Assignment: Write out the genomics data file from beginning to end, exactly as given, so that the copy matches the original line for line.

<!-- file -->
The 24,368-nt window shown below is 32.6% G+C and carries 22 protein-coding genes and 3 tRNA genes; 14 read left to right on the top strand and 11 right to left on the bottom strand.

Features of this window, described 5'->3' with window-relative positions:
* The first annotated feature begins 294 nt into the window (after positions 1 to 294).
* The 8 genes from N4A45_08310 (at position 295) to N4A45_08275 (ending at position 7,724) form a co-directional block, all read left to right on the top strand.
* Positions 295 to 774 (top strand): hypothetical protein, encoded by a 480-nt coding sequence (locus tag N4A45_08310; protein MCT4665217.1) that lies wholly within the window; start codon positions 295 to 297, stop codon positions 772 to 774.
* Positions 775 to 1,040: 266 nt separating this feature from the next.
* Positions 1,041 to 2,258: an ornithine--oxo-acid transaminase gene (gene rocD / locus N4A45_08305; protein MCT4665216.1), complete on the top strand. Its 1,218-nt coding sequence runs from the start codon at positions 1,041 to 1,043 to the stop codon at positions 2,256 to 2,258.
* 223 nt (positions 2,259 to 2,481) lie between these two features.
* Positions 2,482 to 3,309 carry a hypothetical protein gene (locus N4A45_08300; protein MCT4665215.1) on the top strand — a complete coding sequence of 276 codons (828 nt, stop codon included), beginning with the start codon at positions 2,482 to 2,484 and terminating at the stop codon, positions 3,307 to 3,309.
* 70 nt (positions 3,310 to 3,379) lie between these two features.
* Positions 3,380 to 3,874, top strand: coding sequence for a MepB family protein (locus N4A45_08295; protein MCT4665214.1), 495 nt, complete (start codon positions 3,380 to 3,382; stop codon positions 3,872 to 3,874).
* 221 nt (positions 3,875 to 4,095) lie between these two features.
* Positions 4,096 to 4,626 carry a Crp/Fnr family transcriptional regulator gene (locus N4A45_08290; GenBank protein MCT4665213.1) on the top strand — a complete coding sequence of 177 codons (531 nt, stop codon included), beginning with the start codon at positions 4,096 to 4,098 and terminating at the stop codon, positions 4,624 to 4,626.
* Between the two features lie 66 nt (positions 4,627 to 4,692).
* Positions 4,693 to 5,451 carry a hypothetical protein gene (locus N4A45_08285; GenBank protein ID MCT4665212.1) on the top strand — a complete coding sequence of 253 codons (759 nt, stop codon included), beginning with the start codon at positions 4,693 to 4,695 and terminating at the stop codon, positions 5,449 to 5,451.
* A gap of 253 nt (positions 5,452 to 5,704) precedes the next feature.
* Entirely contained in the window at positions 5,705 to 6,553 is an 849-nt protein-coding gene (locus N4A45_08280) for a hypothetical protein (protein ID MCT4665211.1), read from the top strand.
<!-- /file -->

The 24,368-nt window shown below is 32.6% G+C and carries 22 protein-coding genes and 3 tRNA genes; 14 read left to right on the top strand and 11 right to left on the bottom strand.

Features of this window, described 5'->3' with window-relative positions:
* The first annotated feature begins 294 nt into the window (after positions 1 to 294).
* The 8 genes from N4A45_08310 (at position 295) to N4A45_08275 (ending at position 7,724) form a co-directional block, all read left to right on the top strand.
* Positions 295 to 774 (top strand): hypothetical protein, encoded by a 480-nt coding sequence (locus tag N4A45_08310; protein MCT4665217.1) that lies wholly within the window; start codon positions 295 to 297, stop codon positions 772 to 774.
* Positions 775 to 1,040: 266 nt separating this feature from the next.
* Positions 1,041 to 2,258: an ornithine--oxo-acid transaminase gene (gene rocD / locus N4A45_08305; protein MCT4665216.1), complete on the top strand. Its 1,218-nt coding sequence runs from the start codon at positions 1,041 to 1,043 to the stop codon at positions 2,256 to 2,258.
* 223 nt (positions 2,259 to 2,481) lie between these two features.
* Positions 2,482 to 3,309 carry a hypothetical protein gene (locus N4A45_08300; protein MCT4665215.1) on the top strand — a complete coding sequence of 276 codons (828 nt, stop codon included), beginning with the start codon at positions 2,482 to 2,484 and terminating at the stop codon, positions 3,307 to 3,309.
* 70 nt (positions 3,310 to 3,379) lie between these two features.
* Positions 3,380 to 3,874, top strand: coding sequence for a MepB family protein (locus N4A45_08295; protein MCT4665214.1), 495 nt, complete (start codon positions 3,380 to 3,382; stop codon positions 3,872 to 3,874).
* 221 nt (positions 3,875 to 4,095) lie between these two features.
* Positions 4,096 to 4,626 carry a Crp/Fnr family transcriptional regulator gene (locus N4A45_08290; GenBank protein MCT4665213.1) on the top strand — a complete coding sequence of 177 codons (531 nt, stop codon included), beginning with the start codon at positions 4,096 to 4,098 and terminating at the stop codon, positions 4,624 to 4,626.
* Between the two features lie 66 nt (positions 4,627 to 4,692).
* Positions 4,693 to 5,451 carry a hypothetical protein gene (locus N4A45_08285; GenBank protein ID MCT4665212.1) on the top strand — a complete coding sequence of 253 codons (759 nt, stop codon included), beginning with the start codon at positions 4,693 to 4,695 and terminating at the stop codon, positions 5,449 to 5,451.
* A gap of 253 nt (positions 5,452 to 5,704) precedes the next feature.
* Entirely contained in the window at positions 5,705 to 6,553 is an 849-nt protein-coding gene (locus N4A45_08280) for a hypothetical protein (protein ID MCT4665211.1), read from the top strand.